Elections office mess calls for correction
The messy situation surrounding the elections office has cast doubts on our electoral process. The flaws in the system and the poor management by those responsible should be investigated and corrected.
One simple correction to the process might be to require incumbents for whatever office to file to run for re-election with a deadline 24-72 hours, or even one week, before nonincumbents. If incumbents choose not to run for re-election, this fact would be known to all, not just insiders. This would allow any citizen interested in running for an open office a reasonable time to gather the signatures needed to file without the frantic rush seen this time around.
This change would not solve the management issues, but would at least reduce the confusion and haste currently caused by last-minute decisions by incumbents to jump to other contests.
3 easy changes will close loopholes
Duke Bainum is back on the City Council. The disqualification of Kirk Caldwell's candidacy on a technicality is not in the public interest as it denies voters the power to choose who will represent them.
Although Bainum is respected and experienced, the way in which he has acquired this seat reveals electoral loopholes that need to be addressed. Suppose some clearly unqualified person had been left as the only candidate.
Suggested rule changes:
» No one can take out papers to run for office less than five days prior to the filing deadline.
» Exception only in cases where there are fewer than two qualified candidates as of five days before the filing deadline.
» No one can withdraw from a race they have filed for less than five days before the filing deadline except in cases of medical or other personal circumstances that might prevent them from proceeding with their campaign.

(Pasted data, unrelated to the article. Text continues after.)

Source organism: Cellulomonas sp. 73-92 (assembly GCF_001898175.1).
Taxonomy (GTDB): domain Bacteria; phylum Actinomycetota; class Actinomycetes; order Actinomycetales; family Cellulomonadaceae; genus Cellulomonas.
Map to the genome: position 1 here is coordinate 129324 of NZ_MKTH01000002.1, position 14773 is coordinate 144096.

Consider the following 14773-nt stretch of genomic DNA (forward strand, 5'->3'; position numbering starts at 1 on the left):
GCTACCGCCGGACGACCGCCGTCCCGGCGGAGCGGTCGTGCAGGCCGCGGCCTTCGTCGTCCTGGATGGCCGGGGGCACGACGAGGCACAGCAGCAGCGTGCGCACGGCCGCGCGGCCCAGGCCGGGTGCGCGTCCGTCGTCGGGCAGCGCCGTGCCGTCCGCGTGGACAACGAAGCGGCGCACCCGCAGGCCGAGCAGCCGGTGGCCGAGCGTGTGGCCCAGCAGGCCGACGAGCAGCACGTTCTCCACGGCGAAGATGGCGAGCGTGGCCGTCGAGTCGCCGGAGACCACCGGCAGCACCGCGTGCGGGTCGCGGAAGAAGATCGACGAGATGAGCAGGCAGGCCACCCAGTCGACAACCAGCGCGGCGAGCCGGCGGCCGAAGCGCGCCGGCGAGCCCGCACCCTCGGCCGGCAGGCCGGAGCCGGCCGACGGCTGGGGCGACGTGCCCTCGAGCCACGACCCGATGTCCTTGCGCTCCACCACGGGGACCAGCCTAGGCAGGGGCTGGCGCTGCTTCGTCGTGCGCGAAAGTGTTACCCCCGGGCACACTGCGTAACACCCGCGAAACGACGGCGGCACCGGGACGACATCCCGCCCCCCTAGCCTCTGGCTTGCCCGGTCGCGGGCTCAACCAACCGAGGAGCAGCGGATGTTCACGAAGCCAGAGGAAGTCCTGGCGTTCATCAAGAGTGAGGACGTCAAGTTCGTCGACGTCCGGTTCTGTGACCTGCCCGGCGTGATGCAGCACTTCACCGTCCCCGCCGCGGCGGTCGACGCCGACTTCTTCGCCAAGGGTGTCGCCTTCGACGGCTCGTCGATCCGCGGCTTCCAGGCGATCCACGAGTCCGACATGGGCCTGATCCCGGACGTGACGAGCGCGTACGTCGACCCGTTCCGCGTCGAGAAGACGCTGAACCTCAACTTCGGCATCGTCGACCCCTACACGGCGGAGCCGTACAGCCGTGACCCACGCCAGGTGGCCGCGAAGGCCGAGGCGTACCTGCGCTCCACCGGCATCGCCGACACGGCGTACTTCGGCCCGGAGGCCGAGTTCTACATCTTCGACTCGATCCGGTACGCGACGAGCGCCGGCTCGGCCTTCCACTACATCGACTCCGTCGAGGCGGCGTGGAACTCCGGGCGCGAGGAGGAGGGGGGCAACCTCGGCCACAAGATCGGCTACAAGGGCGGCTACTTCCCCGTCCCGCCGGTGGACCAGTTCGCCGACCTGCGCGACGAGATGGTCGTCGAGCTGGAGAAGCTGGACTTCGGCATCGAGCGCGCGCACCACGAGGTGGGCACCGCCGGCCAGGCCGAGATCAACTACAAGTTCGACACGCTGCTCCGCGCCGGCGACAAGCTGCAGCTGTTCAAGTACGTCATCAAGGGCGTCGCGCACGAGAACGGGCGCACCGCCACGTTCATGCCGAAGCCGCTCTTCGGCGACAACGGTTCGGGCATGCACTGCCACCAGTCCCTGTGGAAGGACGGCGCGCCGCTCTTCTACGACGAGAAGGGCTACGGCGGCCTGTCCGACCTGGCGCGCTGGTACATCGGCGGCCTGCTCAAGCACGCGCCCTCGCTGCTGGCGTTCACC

» No one who withdraws for medical or other personal reasons may run for any other office during that election cycle.
There are already rules in place to allow political parties to replace a qualified candidate of their party's who does withdraw for personal reasons.
Civilians' lives are as valuable as officers'
Whose life is more important, that of a police officer or that of a law-abiding citizen? Most of us would say that both are equally important, but in the Orwellian world of states such as Hawaii, all lives are equal but some are more equal than others. At least that is the conclusion that can be drawn from our anti-gun laws that allow police officers to bear arms while the rest of the law-abiding citizens are forbidden to carry concealed firearms for protection.
The police are armed with handguns, rifles and shotguns, but the rest of us must walk our violent streets and beaches unarmed. And who decides which people can protect themselves? The chief of police -- someone who denies us our natural right to protect ourselves. Many more citizens are criminally attacked than are police officers; yet we are denied our right to arm ourselves. We must change our discretionary concealed-carry laws to nondiscretionary laws so that all lives are truly equal.
Batteries a problem for electric vehicles
I share Hans Rosendal's enthusiasm for electric vehicles ("Transit Matters," Star Bulletin, Aug. 3).
However, I am not optimistic that they can become widespread as soon as he and I would like. The reason is the lack of a viable and sustainable battery technology.
As Rosendal mentions, the technology of lithium-ion batteries is promising, but it is not sustainable because the demand for lithium is slowly outstripping supply. Widespread use of lithium-ion batteries for automotive applications will worsen this imbalance. The situation becomes intuitive when one considers the size difference between an automobile and the various personal electronic devices (laptop computers, cell phones) that dominate current demand for lithium-ion batteries.
The bottom line is that we must transition our transportation sector to electricity, if only because to do so would allow the U.S. to cease importation of approximately the amount of petroleum that we currently obtain from unfriendly sources. To achieve this we must also enthusiastically support research and development into all renewable fuel sources and energy storage devices.
Ease tax burden on energy innovators
The fastest way to get off fossil fuels and onto clean energy: It's really very simple and uncomplicated. Our government would just have to adopt the idea contained in the following 20-word sentence, and it would just happen.
Anyone making a profit in clean energy doesn't have to pay taxes on their profits for the next 10 years.
It's as simple as that.